And tomorrow might be the day they do need us, or talk to someone they can refer. 

Writing a blog or newsletter or other content isn’t just about “getting the sale”. It is also about building relationships. 

And that’s why marketing folks (myself included) tell you not to make your content all about you. 

But this doesn’t mean you should never make it about you.

You are important in this equation. People want to know not just about your work, or even exclusively about their world, they also want to know about you. 

A relationship is about two people and you’re one of them. So, in addition to writing for your readers, it’s important that you also write for yourself. 

That means sometimes you write at length about your life and weave in lessons or stories that apply to your readers. You might talk about your trip to the bookstore, something interesting you saw in the courthouse, about your kids, or something about your hobby, and share a lesson told by the experience.

Other times, you simply mention these things in passing. “I was running errands on Saturday, looking for a parking space, and thought of something I want you to know”. 

If you don’t write for yourself, writing a blog or newsletter can eventually feel like drudgery. You’ll run out of ideas and energy and your writing will become boring and ineffectual. If you write for yourself, however, you’ll enjoy it and continue doing it because talking about yourself is enjoyable. 

A good rule of thumb is to write your first draft for yourself. Write what you want to write about, not just what the market wants or needs. Say what you want to say, what you find interesting, inspiring, or that made you laugh. Forget about your reader on this first pass and tell your story the way you want to tell it.

Then, on a second pass, bring them into the picture. 

This will help you write more effective content

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Superman’s hemorrhoids

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We all know we shouldn’t talk about sex, religion, and politic in polite company (or in our newsletter).

Unless sex, religion, or politics are your primary business, nothing good can come of it.

I’d like to add a fourth subject to the list. Our personal health.

Too many people talk about that subject and while some of their clients or readers will sympathize and wish them well, on balance, this is a subject that is usually best avoided.

I’m not suggesting a complete ban. But if you talk about your health or an injury or condition, don’t do it too often and, whatever you do, avoid the gory details.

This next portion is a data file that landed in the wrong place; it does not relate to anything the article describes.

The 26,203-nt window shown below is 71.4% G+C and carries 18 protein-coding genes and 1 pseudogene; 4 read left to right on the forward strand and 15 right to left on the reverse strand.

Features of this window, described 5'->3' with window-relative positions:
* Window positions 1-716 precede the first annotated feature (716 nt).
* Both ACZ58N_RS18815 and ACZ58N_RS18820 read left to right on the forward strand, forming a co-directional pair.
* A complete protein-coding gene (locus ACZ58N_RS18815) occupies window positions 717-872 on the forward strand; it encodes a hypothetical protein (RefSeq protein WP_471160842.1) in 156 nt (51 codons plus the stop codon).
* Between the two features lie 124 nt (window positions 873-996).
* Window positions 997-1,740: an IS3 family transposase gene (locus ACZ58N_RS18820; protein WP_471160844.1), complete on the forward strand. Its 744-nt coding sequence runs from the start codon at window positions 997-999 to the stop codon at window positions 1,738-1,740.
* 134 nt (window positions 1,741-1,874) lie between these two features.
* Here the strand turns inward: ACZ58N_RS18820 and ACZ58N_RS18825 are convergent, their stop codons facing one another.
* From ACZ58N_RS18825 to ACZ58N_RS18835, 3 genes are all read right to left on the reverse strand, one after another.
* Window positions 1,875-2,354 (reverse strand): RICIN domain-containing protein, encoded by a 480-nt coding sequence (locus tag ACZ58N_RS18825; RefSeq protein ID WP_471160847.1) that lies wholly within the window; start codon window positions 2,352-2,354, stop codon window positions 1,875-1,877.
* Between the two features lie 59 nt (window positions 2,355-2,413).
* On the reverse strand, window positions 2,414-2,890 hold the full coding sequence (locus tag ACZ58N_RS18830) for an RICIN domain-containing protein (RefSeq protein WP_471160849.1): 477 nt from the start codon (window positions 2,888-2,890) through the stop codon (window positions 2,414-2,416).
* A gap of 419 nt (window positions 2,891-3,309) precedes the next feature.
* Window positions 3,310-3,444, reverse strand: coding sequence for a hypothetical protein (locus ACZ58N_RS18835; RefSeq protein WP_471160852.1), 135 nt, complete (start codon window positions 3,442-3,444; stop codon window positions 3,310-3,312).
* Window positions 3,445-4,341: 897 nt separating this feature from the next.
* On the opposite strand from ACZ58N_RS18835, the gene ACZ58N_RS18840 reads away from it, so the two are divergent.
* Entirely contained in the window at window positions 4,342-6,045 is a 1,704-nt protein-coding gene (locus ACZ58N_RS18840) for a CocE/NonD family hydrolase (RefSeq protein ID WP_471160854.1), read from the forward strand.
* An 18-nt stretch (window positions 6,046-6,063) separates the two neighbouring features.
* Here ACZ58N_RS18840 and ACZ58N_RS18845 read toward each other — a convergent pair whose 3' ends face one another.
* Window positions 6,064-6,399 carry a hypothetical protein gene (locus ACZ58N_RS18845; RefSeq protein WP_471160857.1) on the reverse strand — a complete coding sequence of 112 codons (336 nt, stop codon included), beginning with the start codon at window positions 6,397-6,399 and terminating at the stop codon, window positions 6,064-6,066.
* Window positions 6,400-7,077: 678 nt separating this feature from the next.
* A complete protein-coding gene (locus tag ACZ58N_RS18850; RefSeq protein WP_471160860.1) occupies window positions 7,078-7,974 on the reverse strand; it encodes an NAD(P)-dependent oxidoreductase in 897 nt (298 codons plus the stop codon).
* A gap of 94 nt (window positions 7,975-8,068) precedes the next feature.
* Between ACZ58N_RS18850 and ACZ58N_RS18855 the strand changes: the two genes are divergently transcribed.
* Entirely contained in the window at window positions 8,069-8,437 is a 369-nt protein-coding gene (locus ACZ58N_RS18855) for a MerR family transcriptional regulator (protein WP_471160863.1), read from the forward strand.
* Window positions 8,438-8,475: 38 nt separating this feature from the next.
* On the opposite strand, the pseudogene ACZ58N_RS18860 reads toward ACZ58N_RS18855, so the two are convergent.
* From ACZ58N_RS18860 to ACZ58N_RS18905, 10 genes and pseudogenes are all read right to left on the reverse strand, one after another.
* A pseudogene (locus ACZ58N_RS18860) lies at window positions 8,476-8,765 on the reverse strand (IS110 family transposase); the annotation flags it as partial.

Because most people don’t want to hear it.

Some people are hypochondriacs and will get all hinky thinking they have what you have or will be its next victim. Some people have weak stomachs and don’t want to hear about things that ooze, severe pain, or chronic conditions.

But perhaps the most important reason is that people want to think of their lawyer as a superhero—strong, impervious to illness and pain, able to leap tall buildings in a single bound.

Don’t spoil the movie in their mind.

They know you’re human. They like hearing some things about your personal life. But they don’t want to think about you as someone who might not be able to protect them from monsters.

So, if you have a choice, and you almost always do, think twice about discussing your illness, injury, or condition.

When in doubt, leave it out. Find another way to illustrate your point or tell your story.

There are some health-related subjects that are relatively safe. You can speak about taking vitamins, getting in your reps, or going for your annual checkup.

You can even talk about an occasional headache, bump, or bruise.

But if you do, it’s probably best to talk about that in the past tense. Because when a superhero gets blasted by a death ray, they’re back on the job long before the third act.

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Before I tell you that, I want to tell you this

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No. Don’t do that.

You’ll get more readers reading and listeners listening—to your articles, presentations, newsletters, email, or posts on social—if you do one simple thing.

Get to the point.

I see so many writers and speakers who don’t.

First, they want to tell you about their day or about their kid or about something they’re working on, thinking you’ll care about this or get all warm and fuzzy about them because you can see they’re just like you.

But that’s not why folks are reading the article or watching the presentation.

They want to learn something valuable or interesting (to them). Or be entertained.

So, in those first few seconds, yes seconds, you need to show them you’ve got this for them.

If you start out clearing your throat and warming up your tonsils before you get to the point of your message, many folks will think you don’t have a point and won’t stick around to find out.

Because people are busy and have the attention span of a gnat.

If you don’t get their attention immediately, they’re going to buzz away (do gnats buzz?)

Just the way it is.

This doesn’t mean you should never tell them about your day or your kid or something you’re working on. Just don’t lead with it.

Get their attention first. Tell them about other things later. Or weave those other things into your narrative to illustrate your points.

You listen to a baseball game on the radio to hear the play-by-play. The “color” commentary adds to that but can’t replace it.